02/13/2014 4:33PM

Jay Hovdey: At Santa Anita, graybeards ruling the jockeys' room


In the $200,000 Santa Maria Stakes at Santa Anita on Saturday, key contenders will be ridden by Mike Smith, age 48; Alex Solis, 49; Corey Nakatani, 43; and Kent Desormeaux, who will be 44 in two weeks.

Among the regulars missing from the mix will be Martin Pedroza, 48, who suffered a fractured right leg last week, and Gary Stevens, 50, who will be riding in the $200,000 El Camino Real Derby at Golden Gate Fields.

For a change, Stevens might enjoy not being the oldest guy in the starting gate. Russell Baze, a cousin by Gary’s first marriage, is 55 and riding like a man half that number, which would be about the same age as Joel Rosario, Mario Gutierrez, or Rosie Napravnik. Joining Stevens and Baze for the El Camino Real will be Isaias Enriquez, 40; Aaron Gryder, 43; Dennis Carr, 44; and Frank Alvarado, who is 45. Jose Valdivia, who rides one for Bob Baffert, is just 39. No doubt the others will call him “sonny,” or worse.

Dealing with age and athletes is a tricky business. Usually, stories about “the old guy” are played as novelties, the exception to the rule. Ageism plays a large role in opportunity as well, since sports, professional and otherwise, is one thing definitely not wasted on the young.

The Winter Olympics now commanding attention is replete with spectacular teenagers doing wondrous things. According to a USA Today study last fall, the average age of the players on the 32 NFL rosters ranged from 24.98 (the Rams) to 27.15 (the Lions). Another chart revealed that the average age of the players on the 30 NBA teams was between 24 1/2 (the Rockets) and 32 1/2 (the Knicks).

Such stats make sense. Olympians, seen only once every four years, move on to other opportunities, while the physical toll of football and basketball can use up human inventory at an alarming rate. But even a league like pro golf, hardly a contact sport, skews young. Of the 29 players who won official PGA Tour events in 2013, only four of them were over 40.

So what’s going on in the jockeys’ room? As other sports continue to send their veterans into the cold to die alone – or survive as TV announcers – the profession of Thoroughbred race riding seems to be trending ever more toward experience and durability.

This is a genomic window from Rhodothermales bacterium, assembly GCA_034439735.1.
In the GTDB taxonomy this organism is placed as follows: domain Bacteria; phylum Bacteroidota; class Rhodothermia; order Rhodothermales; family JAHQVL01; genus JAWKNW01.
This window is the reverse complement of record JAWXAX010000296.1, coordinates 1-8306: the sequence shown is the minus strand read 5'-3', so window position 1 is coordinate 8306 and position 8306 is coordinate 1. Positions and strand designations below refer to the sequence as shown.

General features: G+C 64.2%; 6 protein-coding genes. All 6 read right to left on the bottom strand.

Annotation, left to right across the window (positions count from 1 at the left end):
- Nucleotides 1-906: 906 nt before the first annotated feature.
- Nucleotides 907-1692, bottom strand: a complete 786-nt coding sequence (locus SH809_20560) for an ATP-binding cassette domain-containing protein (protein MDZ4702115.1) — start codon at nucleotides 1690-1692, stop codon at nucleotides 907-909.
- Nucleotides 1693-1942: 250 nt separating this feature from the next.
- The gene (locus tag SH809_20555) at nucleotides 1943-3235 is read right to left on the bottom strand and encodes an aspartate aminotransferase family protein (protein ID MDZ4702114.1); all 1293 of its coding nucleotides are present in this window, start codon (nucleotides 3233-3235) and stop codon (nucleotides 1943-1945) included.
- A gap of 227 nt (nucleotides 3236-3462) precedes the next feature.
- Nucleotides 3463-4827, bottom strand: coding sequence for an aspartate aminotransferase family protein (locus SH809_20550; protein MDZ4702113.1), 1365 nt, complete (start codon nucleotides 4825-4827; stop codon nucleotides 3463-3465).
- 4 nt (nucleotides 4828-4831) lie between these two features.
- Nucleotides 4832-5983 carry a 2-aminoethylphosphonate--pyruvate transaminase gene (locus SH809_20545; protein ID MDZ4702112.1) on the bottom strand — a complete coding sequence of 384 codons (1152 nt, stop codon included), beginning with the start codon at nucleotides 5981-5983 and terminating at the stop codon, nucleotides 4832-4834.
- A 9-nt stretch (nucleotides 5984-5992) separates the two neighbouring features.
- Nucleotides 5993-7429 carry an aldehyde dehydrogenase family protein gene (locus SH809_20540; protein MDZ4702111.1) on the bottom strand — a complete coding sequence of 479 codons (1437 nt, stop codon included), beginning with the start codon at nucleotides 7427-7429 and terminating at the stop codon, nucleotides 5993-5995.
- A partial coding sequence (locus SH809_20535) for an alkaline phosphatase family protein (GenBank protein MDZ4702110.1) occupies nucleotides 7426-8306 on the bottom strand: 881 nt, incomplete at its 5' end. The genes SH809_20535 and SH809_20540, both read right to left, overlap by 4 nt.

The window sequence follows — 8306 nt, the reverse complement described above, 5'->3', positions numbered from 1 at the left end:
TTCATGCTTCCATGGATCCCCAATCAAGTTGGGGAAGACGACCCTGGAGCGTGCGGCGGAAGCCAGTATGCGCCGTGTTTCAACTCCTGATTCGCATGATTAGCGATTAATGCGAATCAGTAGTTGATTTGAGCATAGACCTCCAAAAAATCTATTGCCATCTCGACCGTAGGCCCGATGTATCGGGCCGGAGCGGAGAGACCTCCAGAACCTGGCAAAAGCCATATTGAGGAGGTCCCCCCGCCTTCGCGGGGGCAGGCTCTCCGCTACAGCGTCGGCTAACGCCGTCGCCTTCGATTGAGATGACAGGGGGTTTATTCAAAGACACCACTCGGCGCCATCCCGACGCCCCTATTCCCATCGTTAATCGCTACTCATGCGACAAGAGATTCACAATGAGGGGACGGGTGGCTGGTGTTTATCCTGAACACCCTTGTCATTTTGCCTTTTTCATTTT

“Forty-three is the new twenty-something I guess,” said Smith. “Jockeys just seem to stay in better shape these days. Look at the guys in these races Saturday. They’re all great athletes who have kept themselves in great shape.

”Remember, though,” Smith added, “we don’t do the running. That’s a big difference. I mean, we’re tearing up our bodies, don’t get me wrong. But if you can stay in good shape there’s nothing like experience, especially when you have to make quick decision after quick decision. Having faced those decisions so many times makes your reactions almost automatic. If a quarterback wasn’t so physically abused, wouldn’t you take Joe Montana with a decent body right now?”

Stevens will be riding at Golden Gate for the first time since 1998. With Baze still on the scene it will seem like yesterday.

“It will also be kind of nice not to be the oldest guy in the room for a change,” Stevens said. “Until I hit that magic number 50 last year age wasn’t really a factor with me. But then it was like a cloud came over me. ‘Oh, my God, he’s 50.’ All it was was a date on the calendar.”

Stevens managed to quiet the concern about his advanced years by having a banner season topped by victories in the Breeders’ Cup Classic and Distaff. Smith chipped in at the Breeders’ Cup with three wins of his own.

“We’re very unique athletes, especially when you look at the healing power of jockeys,” Stevens said. “Unlike other athletes who are trying to bulk up and put on muscle mass, we are very lean. When we fall we handle crashes that would put most people out of commission for a long time.

“Then again, we don’t have 340-pound linemen who can run a sub-five 40 coming at us from all directions,” Stevens noted. “Sure, we have a racehorse land on us once in awhile. But for the most part they are partners with us out there.”

When Stevens came on the scene in the early 1980’s, the twin towers of the jockeys room in California were named Bill Shoemaker and Laffit Pincay.

“Mr. Shoemaker and Mr. Pincay set the bar for us,” Stevens said. “They were kind of ageless. Given the way my knees were going, and how much traveling I was doing, I remember telling Eddie Delahoussaye that I wouldn’t be riding past 33. He just laughed at me.

“What’s the old saying?” Stevens added. “If I’d have known I was going to live this long I’d have taken better care of myself? If I’d have known I would be getting this kind of opportunity later in life I probably would have slowed down a little back then. But when you’re a young guy you’re not thinking 20 years down the road. You’re thinking about rides next week. Now I think every day I get to ride is a blessing.”